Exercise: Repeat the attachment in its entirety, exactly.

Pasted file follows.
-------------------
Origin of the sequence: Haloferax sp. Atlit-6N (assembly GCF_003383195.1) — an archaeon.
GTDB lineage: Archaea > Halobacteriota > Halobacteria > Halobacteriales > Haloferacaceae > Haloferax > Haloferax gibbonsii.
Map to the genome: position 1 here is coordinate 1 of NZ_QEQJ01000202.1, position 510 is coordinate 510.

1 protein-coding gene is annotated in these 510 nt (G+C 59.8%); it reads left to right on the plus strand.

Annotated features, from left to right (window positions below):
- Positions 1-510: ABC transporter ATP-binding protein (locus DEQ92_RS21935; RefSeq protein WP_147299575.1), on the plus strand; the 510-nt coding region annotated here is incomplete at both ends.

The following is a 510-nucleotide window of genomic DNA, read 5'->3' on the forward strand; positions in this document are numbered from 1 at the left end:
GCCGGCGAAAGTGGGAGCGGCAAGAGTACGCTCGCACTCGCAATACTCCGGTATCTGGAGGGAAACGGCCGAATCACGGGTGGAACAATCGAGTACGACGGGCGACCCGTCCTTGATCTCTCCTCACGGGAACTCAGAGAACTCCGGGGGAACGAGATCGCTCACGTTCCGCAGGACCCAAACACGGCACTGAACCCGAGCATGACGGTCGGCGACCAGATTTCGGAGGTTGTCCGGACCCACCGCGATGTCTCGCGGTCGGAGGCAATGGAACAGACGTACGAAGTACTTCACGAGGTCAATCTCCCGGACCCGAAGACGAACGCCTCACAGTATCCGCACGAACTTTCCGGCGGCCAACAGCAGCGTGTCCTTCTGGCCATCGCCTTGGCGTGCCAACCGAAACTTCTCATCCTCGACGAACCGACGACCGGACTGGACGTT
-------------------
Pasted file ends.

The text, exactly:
Origin of the sequence: Haloferax sp. Atlit-6N (assembly GCF_003383195.1) — an archaeon.
GTDB lineage: Archaea > Halobacteriota > Halobacteria > Halobacteriales > Haloferacaceae > Haloferax > Haloferax gibbonsii.
Map to the genome: position 1 here is coordinate 1 of NZ_QEQJ01000202.1, position 510 is coordinate 510.

1 protein-coding gene is annotated in these 510 nt (G+C 59.8%); it reads left to right on the plus strand.

Annotated features, from left to right (window positions below):
- Positions 1-510: ABC transporter ATP-binding protein (locus DEQ92_RS21935; RefSeq protein WP_147299575.1), on the plus strand; the 510-nt coding region annotated here is incomplete at both ends.

The following is a 510-nucleotide window of genomic DNA, read 5'->3' on the forward strand; positions in this document are numbered from 1 at the left end:
GCCGGCGAAAGTGGGAGCGGCAAGAGTACGCTCGCACTCGCAATACTCCGGTATCTGGAGGGAAACGGCCGAATCACGGGTGGAACAATCGAGTACGACGGGCGACCCGTCCTTGATCTCTCCTCACGGGAACTCAGAGAACTCCGGGGGAACGAGATCGCTCACGTTCCGCAGGACCCAAACACGGCACTGAACCCGAGCATGACGGTCGGCGACCAGATTTCGGAGGTTGTCCGGACCCACCGCGATGTCTCGCGGTCGGAGGCAATGGAACAGACGTACGAAGTACTTCACGAGGTCAATCTCCCGGACCCGAAGACGAACGCCTCACAGTATCCGCACGAACTTTCCGGCGGCCAACAGCAGCGTGTCCTTCTGGCCATCGCCTTGGCGTGCCAACCGAAACTTCTCATCCTCGACGAACCGACGACCGGACTGGACGTT